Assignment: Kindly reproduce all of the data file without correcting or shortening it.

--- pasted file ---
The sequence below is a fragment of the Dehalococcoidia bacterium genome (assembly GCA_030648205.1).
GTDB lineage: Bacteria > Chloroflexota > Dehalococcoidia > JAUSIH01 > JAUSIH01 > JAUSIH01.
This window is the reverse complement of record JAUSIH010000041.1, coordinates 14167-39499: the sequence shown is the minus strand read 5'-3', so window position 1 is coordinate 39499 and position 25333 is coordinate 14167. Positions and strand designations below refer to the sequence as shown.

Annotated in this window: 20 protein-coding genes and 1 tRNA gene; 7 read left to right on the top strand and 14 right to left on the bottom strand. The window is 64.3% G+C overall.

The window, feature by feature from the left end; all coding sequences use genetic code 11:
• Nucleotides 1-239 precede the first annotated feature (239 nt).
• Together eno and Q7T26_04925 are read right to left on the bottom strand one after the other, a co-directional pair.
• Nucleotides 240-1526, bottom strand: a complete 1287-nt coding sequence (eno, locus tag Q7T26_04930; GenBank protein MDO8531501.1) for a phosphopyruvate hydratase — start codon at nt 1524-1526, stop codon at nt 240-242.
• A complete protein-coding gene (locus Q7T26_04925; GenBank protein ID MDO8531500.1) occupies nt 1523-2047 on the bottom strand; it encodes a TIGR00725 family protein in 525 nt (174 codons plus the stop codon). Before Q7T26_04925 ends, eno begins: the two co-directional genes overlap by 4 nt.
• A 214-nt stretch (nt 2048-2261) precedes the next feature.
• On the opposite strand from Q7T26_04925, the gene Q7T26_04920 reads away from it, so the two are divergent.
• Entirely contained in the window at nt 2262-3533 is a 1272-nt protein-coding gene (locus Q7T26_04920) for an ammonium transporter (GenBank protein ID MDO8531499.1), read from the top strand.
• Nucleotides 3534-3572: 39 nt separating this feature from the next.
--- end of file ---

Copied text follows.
The sequence below is a fragment of the Dehalococcoidia bacterium genome (assembly GCA_030648205.1).
GTDB lineage: Bacteria > Chloroflexota > Dehalococcoidia > JAUSIH01 > JAUSIH01 > JAUSIH01.
This window is the reverse complement of record JAUSIH010000041.1, coordinates 14167-39499: the sequence shown is the minus strand read 5'-3', so window position 1 is coordinate 39499 and position 25333 is coordinate 14167. Positions and strand designations below refer to the sequence as shown.

Annotated in this window: 20 protein-coding genes and 1 tRNA gene; 7 read left to right on the top strand and 14 right to left on the bottom strand. The window is 64.3% G+C overall.

The window, feature by feature from the left end; all coding sequences use genetic code 11:
• Nucleotides 1-239 precede the first annotated feature (239 nt).
• Together eno and Q7T26_04925 are read right to left on the bottom strand one after the other, a co-directional pair.
• Nucleotides 240-1526, bottom strand: a complete 1287-nt coding sequence (eno, locus tag Q7T26_04930; GenBank protein MDO8531501.1) for a phosphopyruvate hydratase — start codon at nt 1524-1526, stop codon at nt 240-242.
• A complete protein-coding gene (locus Q7T26_04925; GenBank protein ID MDO8531500.1) occupies nt 1523-2047 on the bottom strand; it encodes a TIGR00725 family protein in 525 nt (174 codons plus the stop codon). Before Q7T26_04925 ends, eno begins: the two co-directional genes overlap by 4 nt.
• A 214-nt stretch (nt 2048-2261) precedes the next feature.
• On the opposite strand from Q7T26_04925, the gene Q7T26_04920 reads away from it, so the two are divergent.
• Entirely contained in the window at nt 2262-3533 is a 1272-nt protein-coding gene (locus Q7T26_04920) for an ammonium transporter (GenBank protein ID MDO8531499.1), read from the top strand.
• Nucleotides 3534-3572: 39 nt separating this feature from the next.